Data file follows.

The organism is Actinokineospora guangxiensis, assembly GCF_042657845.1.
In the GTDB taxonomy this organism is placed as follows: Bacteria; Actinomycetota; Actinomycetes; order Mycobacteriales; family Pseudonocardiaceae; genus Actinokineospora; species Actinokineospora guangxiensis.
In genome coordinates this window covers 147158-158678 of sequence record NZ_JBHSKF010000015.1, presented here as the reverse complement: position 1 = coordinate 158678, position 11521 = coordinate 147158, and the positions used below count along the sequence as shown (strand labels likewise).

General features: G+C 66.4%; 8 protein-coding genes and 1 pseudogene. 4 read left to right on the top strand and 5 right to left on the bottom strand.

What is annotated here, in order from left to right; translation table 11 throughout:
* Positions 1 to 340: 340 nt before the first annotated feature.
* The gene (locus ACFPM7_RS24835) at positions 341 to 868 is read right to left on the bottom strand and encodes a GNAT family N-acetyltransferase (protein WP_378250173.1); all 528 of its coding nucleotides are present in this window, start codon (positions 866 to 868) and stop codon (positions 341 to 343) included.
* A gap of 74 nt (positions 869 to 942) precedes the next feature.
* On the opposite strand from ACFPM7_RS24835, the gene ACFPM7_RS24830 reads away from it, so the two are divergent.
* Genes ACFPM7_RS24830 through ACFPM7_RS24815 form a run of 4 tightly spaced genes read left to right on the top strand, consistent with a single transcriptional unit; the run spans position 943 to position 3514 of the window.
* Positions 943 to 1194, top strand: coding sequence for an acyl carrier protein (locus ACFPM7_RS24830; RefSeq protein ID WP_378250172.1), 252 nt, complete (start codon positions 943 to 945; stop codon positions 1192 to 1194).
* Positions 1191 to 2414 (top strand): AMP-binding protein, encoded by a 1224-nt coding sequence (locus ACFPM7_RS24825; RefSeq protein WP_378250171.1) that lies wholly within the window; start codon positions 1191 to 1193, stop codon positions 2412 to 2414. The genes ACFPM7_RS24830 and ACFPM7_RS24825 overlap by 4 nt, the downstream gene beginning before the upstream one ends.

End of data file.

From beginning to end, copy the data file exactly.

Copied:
The organism is Actinokineospora guangxiensis, assembly GCF_042657845.1.
In the GTDB taxonomy this organism is placed as follows: Bacteria; Actinomycetota; Actinomycetes; order Mycobacteriales; family Pseudonocardiaceae; genus Actinokineospora; species Actinokineospora guangxiensis.
In genome coordinates this window covers 147158-158678 of sequence record NZ_JBHSKF010000015.1, presented here as the reverse complement: position 1 = coordinate 158678, position 11521 = coordinate 147158, and the positions used below count along the sequence as shown (strand labels likewise).

General features: G+C 66.4%; 8 protein-coding genes and 1 pseudogene. 4 read left to right on the top strand and 5 right to left on the bottom strand.

What is annotated here, in order from left to right; translation table 11 throughout:
* Positions 1 to 340: 340 nt before the first annotated feature.
* The gene (locus ACFPM7_RS24835) at positions 341 to 868 is read right to left on the bottom strand and encodes a GNAT family N-acetyltransferase (protein WP_378250173.1); all 528 of its coding nucleotides are present in this window, start codon (positions 866 to 868) and stop codon (positions 341 to 343) included.
* A gap of 74 nt (positions 869 to 942) precedes the next feature.
* On the opposite strand from ACFPM7_RS24835, the gene ACFPM7_RS24830 reads away from it, so the two are divergent.
* Genes ACFPM7_RS24830 through ACFPM7_RS24815 form a run of 4 tightly spaced genes read left to right on the top strand, consistent with a single transcriptional unit; the run spans position 943 to position 3514 of the window.
* Positions 943 to 1194, top strand: coding sequence for an acyl carrier protein (locus ACFPM7_RS24830; RefSeq protein ID WP_378250172.1), 252 nt, complete (start codon positions 943 to 945; stop codon positions 1192 to 1194).
* Positions 1191 to 2414 (top strand): AMP-binding protein, encoded by a 1224-nt coding sequence (locus ACFPM7_RS24825; RefSeq protein WP_378250171.1) that lies wholly within the window; start codon positions 1191 to 1193, stop codon positions 2412 to 2414. The genes ACFPM7_RS24830 and ACFPM7_RS24825 overlap by 4 nt, the downstream gene beginning before the upstream one ends.